- Make the plantain dough. Fill a large (4-quart) saucepan with water and bring to a boil. Cut the ends off the plantains. Make a shallow incision down the length of the plantains, then cut them half. Add to the pot and boil for 20 minutes. Using tongs, remove from the pot and remove the skins. Cut into 1-inch pieces and let cool completely. Process the cooled plantains thru a food mill (fitted with the largest hole die) or a potato ricer. (There will be about 2 cups of puree.) Season with salt, usually about 3/4 teaspoon.
- Make the filling. While the plantains are cooling, puree the beans in a food processor until smooth. In a medium (8-inch) non-stick skillet, heat the oil over medium. Add the garlic and cook for 1 minute until slightly brown. Scrape in the pureed beans and cook, stirring frequently, until the mixture has the consistency of very soft mashed potatoes. Taste and season with salt, usually about 3/4 teaspoon. Let cool (the mixture will thicken as it cools).
- Form the empanadas. Drop heaping tablespoons of the plantain dough onto a heavily floured work surface and roll the dough in the flour to form rough balls. Press out each piece of dough into a 2 1/2-inch circle, flipping the dough in the flour to keep it from sticking to your fingers. Add more flour to the surface as needed (you will use approximately 1/4 cup of flour for this step). Place 1 tablespoon of the cooled bean mixture in the center of each piece of dough. With lightly floured hands, pick up the dough, fold it in half around the beans and press the edges together with your fingertips to seal the empanada. Lay the finished empanada on a lightly floured, plastic wrapped baking sheet. Continue until you’ve made all the empanadas.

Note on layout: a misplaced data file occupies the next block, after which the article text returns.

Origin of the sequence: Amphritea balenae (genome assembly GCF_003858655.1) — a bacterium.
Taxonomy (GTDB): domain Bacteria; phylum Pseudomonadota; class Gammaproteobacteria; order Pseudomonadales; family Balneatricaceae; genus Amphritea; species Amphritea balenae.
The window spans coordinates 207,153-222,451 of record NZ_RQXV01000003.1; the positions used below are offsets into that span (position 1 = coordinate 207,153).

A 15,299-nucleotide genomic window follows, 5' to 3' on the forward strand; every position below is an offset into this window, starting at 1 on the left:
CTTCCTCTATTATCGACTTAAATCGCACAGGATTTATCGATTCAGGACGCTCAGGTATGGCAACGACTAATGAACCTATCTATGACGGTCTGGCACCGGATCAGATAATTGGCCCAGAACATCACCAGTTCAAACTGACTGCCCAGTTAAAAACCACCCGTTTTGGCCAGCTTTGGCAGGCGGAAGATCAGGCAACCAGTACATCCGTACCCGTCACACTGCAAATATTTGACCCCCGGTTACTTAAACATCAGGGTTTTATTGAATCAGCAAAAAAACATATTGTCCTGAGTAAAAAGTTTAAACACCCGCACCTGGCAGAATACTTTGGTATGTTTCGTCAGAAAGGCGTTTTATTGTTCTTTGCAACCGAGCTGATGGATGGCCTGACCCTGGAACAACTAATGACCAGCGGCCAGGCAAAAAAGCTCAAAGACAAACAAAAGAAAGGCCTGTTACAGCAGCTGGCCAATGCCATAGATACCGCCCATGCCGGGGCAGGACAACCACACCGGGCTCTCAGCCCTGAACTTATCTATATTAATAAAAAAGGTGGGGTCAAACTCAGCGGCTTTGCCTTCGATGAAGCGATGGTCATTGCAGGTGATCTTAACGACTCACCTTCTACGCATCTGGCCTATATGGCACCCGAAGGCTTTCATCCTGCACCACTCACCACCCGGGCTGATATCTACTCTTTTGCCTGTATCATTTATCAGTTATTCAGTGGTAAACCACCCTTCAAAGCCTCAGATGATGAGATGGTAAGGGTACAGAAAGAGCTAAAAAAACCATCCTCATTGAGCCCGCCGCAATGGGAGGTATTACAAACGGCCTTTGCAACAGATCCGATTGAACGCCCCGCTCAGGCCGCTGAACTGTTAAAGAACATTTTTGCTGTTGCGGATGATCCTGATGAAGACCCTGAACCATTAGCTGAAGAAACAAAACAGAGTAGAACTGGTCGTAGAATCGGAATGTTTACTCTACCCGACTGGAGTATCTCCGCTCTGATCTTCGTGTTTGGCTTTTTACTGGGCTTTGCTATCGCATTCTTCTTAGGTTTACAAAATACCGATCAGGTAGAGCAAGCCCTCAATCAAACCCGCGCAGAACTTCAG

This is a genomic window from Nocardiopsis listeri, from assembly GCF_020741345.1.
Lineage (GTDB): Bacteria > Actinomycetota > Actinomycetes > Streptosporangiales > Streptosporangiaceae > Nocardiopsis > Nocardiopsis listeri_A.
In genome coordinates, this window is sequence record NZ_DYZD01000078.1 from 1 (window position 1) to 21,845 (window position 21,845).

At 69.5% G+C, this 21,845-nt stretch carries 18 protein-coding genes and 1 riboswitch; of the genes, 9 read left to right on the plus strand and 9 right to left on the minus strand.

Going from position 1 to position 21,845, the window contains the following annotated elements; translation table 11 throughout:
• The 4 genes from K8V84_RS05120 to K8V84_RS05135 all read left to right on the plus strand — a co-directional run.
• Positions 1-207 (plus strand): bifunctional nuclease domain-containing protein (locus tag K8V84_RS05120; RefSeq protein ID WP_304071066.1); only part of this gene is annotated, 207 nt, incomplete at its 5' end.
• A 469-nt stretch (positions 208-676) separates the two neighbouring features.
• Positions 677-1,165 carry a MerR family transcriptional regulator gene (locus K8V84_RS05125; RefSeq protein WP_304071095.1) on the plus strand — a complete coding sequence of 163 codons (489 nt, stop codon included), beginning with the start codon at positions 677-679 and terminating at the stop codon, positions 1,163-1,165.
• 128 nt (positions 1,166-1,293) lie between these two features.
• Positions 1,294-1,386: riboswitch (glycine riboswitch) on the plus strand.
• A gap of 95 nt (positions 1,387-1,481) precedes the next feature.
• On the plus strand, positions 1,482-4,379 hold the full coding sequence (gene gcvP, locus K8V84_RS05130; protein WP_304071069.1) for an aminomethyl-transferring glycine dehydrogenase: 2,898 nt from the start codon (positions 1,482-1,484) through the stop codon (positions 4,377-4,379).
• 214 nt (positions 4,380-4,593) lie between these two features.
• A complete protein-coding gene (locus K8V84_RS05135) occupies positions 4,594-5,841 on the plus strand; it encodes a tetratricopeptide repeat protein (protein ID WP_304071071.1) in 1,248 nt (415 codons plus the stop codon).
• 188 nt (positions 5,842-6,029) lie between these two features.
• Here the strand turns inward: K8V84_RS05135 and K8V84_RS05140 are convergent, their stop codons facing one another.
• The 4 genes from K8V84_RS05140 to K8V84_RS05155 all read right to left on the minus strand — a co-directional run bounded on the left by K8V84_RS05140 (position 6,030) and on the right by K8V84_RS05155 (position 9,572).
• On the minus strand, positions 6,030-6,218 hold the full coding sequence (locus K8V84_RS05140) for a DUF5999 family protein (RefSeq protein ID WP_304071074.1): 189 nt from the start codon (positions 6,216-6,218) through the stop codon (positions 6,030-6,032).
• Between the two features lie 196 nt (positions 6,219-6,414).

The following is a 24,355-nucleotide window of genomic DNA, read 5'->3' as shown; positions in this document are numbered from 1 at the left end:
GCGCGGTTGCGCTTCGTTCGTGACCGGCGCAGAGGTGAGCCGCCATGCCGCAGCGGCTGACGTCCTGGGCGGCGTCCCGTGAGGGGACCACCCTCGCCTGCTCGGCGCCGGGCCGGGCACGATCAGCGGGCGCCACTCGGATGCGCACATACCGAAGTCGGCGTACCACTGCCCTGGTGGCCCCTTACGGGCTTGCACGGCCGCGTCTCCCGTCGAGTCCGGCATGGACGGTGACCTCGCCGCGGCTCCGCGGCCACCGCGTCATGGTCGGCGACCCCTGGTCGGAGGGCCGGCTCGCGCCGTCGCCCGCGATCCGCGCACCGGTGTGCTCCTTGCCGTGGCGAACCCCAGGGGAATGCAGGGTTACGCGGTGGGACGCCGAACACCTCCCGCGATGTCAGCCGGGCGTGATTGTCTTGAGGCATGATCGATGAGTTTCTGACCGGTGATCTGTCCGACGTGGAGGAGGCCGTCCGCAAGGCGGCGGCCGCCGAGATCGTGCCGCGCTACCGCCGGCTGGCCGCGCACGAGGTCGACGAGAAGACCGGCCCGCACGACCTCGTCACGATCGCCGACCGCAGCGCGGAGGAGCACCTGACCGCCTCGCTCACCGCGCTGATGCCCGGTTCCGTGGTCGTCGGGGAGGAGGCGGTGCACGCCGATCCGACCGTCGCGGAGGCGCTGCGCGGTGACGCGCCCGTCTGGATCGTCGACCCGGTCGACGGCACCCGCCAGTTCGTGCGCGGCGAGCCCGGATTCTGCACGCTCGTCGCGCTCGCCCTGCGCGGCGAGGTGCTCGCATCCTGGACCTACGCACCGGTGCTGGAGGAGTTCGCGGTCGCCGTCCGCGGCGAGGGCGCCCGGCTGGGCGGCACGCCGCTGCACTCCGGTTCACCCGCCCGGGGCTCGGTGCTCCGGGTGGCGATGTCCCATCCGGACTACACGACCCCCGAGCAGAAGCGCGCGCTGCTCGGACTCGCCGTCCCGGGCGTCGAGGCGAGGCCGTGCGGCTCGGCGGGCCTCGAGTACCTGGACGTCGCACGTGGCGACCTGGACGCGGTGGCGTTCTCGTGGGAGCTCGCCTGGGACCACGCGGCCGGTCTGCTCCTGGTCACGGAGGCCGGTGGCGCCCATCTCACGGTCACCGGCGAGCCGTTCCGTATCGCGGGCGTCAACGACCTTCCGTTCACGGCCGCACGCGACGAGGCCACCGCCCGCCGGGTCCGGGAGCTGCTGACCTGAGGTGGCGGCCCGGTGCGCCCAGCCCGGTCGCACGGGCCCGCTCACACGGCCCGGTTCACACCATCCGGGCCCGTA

- Fry the empanadas. Heat the oil in a large (10-inch) deep, heavy skillet until hot - about 350 degrees on a deep-fry thermometer. Fry the empanadas 3 or 4 at a time, turning occasionally, until nicely golden, about 3 minutes total. Drain on paper towels. Serve at once on a warm serving platter with the queso anejo sprinkled over the top. Pass the salsa for guests to daub on as they like.
The formed empanadas can be covered and held at room temperature for several hours before frying. The finished empanadas are best just hot out of the skillet, but they can successfully be fried a day in advance; cool completely before storing in a covered container in the refrigerator. Reheat in a 375 degree oven until thoroughly hot, about 10 minutes.
Choosing the right plantains for this recipe: Choose plantains that are yellow with black stripes. They should still be firm when you press on them with just a slight amount of give. Plantains that are too ripe will affect the consistency of the dough and you’ll need to add flour to the dough in order to work with it. Also, using a food processor to puree the plantains will yields a consistency that requires more flour.
While the empanadas will not be quite as tender as when fried, they can be brushed with an egg wash and baked at 375 degrees until golden brown, about 20 minutes.
Finally, you can substitute 6 ounces of queso fresco or goat cheese for the black bean filling.